How Social Media is Changing Talent Acquisition
In the last couple of years Snapchat has grown from the party town for teen tragedy and triumph, to a business valued at £20 billion. And with 10 million users in the UK (as of December 2015), and a new adverts centre just released, it’s rapidly becoming a platform for businesses to recruit young people.
Just last month McDonald’s ran a successful campaign on the social media platform in order to reach what it dubbed, ‘Snapplicants’. Users watched a short, 10 second video showing employees at McDonald’s talking about their experiences and then could ‘swipe up’ in order to be redirected to an application page.
This not only allowed the fast-food company to reach the young people who use the platform (whom it tends to employ), but in a way that easily allowed for applications. So how can you use social media for your application drives?
Talking to founder and managing director of OST Marketing, Luke Brynley-Jones, HRD Connect discussed the challenges of social media in recruitment as well as how to use certain platforms…
How to Bring Applicants to your Website
The main take-away was to publish content about the job itself, as opposed to direct recruitment. Telling employee stories, or examples of projects is a far greater driver of traffic because it engages the user on a more personal, relatable level. And relatable is the keyword for social media.
You are going to appear in the applicant’s stream, which is populated by their friends’ stories, and the stories of businesses they like. You need to fit seamlessly in with the overarching narrative of their Facebook walls, their Twitter feeds and their LinkedIn streams.
Targeting the Right Candidates
LinkedIn is the obvious one for drawing applications. It allows you to find people by specific job titles, employment history and many other relevant factors. It’s a digital headhunting ground. But how do you manage to create adverts on other social media platforms where targeting isn’t so career focused?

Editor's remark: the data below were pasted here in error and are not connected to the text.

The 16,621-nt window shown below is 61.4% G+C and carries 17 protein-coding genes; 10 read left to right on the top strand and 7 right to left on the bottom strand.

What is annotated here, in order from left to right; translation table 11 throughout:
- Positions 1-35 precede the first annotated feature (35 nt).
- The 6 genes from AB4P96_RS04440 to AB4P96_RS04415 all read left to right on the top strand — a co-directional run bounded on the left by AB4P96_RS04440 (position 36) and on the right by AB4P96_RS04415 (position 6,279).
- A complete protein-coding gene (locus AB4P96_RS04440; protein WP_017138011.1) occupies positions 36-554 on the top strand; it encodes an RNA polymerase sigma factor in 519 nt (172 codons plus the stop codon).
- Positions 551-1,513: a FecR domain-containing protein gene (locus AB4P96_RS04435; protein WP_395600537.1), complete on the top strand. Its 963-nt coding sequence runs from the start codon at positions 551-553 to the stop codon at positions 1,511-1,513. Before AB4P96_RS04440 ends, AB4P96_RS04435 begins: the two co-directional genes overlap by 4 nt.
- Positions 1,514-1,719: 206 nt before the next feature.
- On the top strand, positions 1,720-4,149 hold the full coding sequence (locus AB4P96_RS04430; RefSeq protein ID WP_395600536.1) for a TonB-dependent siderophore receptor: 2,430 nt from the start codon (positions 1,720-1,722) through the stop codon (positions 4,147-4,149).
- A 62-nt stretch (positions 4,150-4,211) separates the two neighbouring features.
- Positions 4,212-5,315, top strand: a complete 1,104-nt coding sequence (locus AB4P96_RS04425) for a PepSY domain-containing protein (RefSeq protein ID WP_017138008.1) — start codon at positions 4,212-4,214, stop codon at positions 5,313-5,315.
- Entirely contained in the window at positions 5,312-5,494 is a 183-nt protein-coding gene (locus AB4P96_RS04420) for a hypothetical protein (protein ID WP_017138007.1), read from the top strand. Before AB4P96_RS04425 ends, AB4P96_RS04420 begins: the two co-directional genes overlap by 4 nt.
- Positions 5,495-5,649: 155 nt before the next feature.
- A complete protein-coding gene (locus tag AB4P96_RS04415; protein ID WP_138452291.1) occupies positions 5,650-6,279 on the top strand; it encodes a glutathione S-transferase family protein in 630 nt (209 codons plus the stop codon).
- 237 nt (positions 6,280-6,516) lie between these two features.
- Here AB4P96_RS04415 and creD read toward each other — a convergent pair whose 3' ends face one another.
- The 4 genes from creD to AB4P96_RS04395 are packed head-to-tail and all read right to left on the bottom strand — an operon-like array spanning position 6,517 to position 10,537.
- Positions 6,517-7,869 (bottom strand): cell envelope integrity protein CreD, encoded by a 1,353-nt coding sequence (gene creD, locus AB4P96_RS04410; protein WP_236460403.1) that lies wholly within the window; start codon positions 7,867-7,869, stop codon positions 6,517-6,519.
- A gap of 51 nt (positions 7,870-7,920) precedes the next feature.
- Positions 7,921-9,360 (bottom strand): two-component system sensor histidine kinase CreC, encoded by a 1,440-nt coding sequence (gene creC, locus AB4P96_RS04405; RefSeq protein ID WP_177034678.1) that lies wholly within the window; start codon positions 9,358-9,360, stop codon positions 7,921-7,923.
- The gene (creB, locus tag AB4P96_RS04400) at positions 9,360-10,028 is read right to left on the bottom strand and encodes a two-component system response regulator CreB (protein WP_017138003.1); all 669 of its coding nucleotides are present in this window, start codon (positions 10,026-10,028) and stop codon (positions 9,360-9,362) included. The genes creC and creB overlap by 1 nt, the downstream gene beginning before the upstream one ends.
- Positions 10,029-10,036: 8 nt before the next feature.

The simple answer is that you have to get creative. When you’re looking to recruit a candidate for a specific job role (Brynly-Jones uses the example of a finance director for a utility company), you’re only going to have a very narrow audience to whom that job will appeal. Therefore, you need to think about keywords and content that will appeal. Think: guides, opportunities and stories.
Learn to Measure
It’s all well and good coming up with a strategy and putting it out there, but you need to be monitoring its impact. And measuring it effectively.
The first thing to do is to set out desireable outcomes. Importantly, these should be numerical in value as you are going to have to monitor them. If the drive is to bring people to your website and apply, you need to monitor users clicking through your adverts, and the subsequent pages that they visit.
Applying a monetary value to every ‘lead’ you generate from the link will help you calculate your return-on-investment (ROI), which in turn will allow you to further optimise your campaigns.
With a whole host of social media platforms ready to be used to drive recruitment, we just have to get a little more savvy about how we use each one.
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